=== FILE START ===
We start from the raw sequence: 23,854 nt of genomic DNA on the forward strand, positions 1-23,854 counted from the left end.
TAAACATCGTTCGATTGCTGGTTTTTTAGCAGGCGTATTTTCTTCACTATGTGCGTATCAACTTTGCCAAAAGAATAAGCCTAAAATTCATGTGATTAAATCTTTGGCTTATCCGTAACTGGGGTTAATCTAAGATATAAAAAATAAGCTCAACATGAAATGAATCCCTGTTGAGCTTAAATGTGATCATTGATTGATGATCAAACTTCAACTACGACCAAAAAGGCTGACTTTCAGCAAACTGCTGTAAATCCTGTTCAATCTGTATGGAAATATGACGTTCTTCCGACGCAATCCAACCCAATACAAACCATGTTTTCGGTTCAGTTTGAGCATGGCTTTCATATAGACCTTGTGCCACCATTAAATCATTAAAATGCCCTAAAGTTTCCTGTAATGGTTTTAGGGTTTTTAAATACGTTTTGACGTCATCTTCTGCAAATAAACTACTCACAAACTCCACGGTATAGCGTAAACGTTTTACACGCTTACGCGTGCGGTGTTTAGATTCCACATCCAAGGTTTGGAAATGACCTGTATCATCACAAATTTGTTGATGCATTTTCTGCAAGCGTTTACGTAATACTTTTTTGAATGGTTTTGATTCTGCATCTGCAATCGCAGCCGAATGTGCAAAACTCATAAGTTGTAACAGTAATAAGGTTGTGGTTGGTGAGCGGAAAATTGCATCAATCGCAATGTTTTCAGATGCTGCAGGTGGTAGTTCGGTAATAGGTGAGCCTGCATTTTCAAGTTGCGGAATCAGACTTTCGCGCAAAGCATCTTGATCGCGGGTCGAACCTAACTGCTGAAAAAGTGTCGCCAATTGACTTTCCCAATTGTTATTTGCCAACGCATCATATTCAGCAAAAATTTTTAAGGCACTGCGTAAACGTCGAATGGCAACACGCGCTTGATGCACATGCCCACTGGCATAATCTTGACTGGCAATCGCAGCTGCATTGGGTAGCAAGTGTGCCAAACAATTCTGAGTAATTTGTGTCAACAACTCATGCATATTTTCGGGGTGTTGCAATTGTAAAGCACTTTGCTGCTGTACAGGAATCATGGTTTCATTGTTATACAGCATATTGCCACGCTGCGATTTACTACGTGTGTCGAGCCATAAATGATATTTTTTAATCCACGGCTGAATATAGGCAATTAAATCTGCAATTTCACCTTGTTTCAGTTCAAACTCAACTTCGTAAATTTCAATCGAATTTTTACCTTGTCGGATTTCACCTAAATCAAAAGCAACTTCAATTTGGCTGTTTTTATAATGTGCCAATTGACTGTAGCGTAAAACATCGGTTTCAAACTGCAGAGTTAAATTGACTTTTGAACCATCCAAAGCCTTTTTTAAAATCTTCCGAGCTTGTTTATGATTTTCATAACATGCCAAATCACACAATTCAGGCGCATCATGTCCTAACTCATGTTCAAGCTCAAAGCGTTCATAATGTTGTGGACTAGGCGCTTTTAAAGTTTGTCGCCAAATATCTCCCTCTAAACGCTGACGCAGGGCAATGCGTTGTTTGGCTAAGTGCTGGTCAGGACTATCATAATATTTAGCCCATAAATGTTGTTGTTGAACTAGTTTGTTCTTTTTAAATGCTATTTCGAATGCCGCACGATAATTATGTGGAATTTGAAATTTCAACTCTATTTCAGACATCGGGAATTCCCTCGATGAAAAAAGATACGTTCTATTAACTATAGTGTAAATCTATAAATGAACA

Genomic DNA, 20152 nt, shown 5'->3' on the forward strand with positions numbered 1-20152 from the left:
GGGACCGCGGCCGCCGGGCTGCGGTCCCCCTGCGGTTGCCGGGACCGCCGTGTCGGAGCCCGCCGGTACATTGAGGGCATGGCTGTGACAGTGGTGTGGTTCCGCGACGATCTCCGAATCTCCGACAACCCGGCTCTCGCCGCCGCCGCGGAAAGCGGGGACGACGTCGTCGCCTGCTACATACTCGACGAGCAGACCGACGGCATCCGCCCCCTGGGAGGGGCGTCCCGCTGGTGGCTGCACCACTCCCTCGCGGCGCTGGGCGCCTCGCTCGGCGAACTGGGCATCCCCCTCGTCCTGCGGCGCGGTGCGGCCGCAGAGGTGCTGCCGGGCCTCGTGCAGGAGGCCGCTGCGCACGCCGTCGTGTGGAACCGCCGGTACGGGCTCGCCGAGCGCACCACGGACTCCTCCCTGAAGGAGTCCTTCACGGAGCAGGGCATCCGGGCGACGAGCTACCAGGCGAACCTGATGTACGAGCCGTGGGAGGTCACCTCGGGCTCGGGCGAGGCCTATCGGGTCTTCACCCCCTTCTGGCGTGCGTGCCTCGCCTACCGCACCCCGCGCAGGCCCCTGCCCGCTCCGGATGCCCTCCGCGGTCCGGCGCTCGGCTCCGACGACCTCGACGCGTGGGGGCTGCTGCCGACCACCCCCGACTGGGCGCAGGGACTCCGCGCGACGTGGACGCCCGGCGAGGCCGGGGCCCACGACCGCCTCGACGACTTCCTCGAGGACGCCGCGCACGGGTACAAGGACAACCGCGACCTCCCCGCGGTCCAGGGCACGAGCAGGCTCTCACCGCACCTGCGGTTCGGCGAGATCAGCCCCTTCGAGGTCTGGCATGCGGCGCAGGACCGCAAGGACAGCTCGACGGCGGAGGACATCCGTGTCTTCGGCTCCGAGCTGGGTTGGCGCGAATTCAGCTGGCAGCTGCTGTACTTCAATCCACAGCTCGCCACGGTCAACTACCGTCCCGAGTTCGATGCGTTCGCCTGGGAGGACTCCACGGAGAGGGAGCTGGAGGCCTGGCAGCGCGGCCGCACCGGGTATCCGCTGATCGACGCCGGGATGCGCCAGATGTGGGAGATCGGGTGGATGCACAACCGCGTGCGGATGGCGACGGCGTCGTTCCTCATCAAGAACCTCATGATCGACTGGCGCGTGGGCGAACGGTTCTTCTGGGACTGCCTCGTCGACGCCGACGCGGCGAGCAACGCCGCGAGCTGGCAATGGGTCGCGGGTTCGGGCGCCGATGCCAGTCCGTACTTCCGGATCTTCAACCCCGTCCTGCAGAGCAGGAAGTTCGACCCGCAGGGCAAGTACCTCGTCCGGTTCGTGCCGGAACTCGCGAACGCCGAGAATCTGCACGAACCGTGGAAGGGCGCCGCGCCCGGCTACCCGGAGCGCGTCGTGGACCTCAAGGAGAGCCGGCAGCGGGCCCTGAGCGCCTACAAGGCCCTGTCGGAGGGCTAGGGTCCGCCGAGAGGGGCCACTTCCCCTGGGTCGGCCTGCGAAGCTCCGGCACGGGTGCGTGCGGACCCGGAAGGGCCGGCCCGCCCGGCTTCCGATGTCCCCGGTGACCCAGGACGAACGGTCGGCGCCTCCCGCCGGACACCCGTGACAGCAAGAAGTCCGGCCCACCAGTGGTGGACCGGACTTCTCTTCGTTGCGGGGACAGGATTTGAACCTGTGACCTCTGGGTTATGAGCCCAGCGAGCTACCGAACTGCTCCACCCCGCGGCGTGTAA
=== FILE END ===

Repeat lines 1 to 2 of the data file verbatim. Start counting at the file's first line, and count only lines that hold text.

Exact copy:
We start from the raw sequence: 23,854 nt of genomic DNA on the forward strand, positions 1-23,854 counted from the left end.
TAAACATCGTTCGATTGCTGGTTTTTTAGCAGGCGTATTTTCTTCACTATGTGCGTATCAACTTTGCCAAAAGAATAAGCCTAAAATTCATGTGATTAAATCTTTGGCTTATCCGTAACTGGGGTTAATCTAAGATATAAAAAATAAGCTCAACATGAAATGAATCCCTGTTGAGCTTAAATGTGATCATTGATTGATGATCAAACTTCAACTACGACCAAAAAGGCTGACTTTCAGCAAACTGCTGTAAATCCTGTTCAATCTGTATGGAAATATGACGTTCTTCCGACGCAATCCAACCCAATACAAACCATGTTTTCGGTTCAGTTTGAGCATGGCTTTCATATAGACCTTGTGCCACCATTAAATCATTAAAATGCCCTAAAGTTTCCTGTAATGGTTTTAGGGTTTTTAAATACGTTTTGACGTCATCTTCTGCAAATAAACTACTCACAAACTCCACGGTATAGCGTAAACGTTTTACACGCTTACGCGTGCGGTGTTTAGATTCCACATCCAAGGTTTGGAAATGACCTGTATCATCACAAATTTGTTGATGCATTTTCTGCAAGCGTTTACGTAATACTTTTTTGAATGGTTTTGATTCTGCATCTGCAATCGCAGCCGAATGTGCAAAACTCATAAGTTGTAACAGTAATAAGGTTGTGGTTGGTGAGCGGAAAATTGCATCAATCGCAATGTTTTCAGATGCTGCAGGTGGTAGTTCGGTAATAGGTGAGCCTGCATTTTCAAGTTGCGGAATCAGACTTTCGCGCAAAGCATCTTGATCGCGGGTCGAACCTAACTGCTGAAAAAGTGTCGCCAATTGACTTTCCCAATTGTTATTTGCCAACGCATCATATTCAGCAAAAATTTTTAAGGCACTGCGTAAACGTCGAATGGCAACACGCGCTTGATGCACATGCCCACTGGCATAATCTTGACTGGCAATCGCAGCTGCATTGGGTAGCAAGTGTGCCAAACAATTCTGAGTAATTTGTGTCAACAACTCATGCATATTTTCGGGGTGTTGCAATTGTAAAGCACTTTGCTGCTGTACAGGAATCATGGTTTCATTGTTATACAGCATATTGCCACGCTGCGATTTACTACGTGTGTCGAGCCATAAATGATATTTTTTAATCCACGGCTGAATATAGGCAATTAAATCTGCAATTTCACCTTGTTTCAGTTCAAACTCAACTTCGTAAATTTCAATCGAATTTTTACCTTGTCGGATTTCACCTAAATCAAAAGCAACTTCAATTTGGCTGTTTTTATAATGTGCCAATTGACTGTAGCGTAAAACATCGGTTTCAAACTGCAGAGTTAAATTGACTTTTGAACCATCCAAAGCCTTTTTTAAAATCTTCCGAGCTTGTTTATGATTTTCATAACATGCCAAATCACACAATTCAGGCGCATCATGTCCTAACTCATGTTCAAGCTCAAAGCGTTCATAATGTTGTGGACTAGGCGCTTTTAAAGTTTGTCGCCAAATATCTCCCTCTAAACGCTGACGCAGGGCAATGCGTTGTTTGGCTAAGTGCTGGTCAGGACTATCATAATATTTAGCCCATAAATGTTGTTGTTGAACTAGTTTGTTCTTTTTAAATGCTATTTCGAATGCCGCACGATAATTATGTGGAATTTGAAATTTCAACTCTATTTCAGACATCGGGAATTCCCTCGATGAAAAAAGATACGTTCTATTAACTATAGTGTAAATCTATAAATGAACA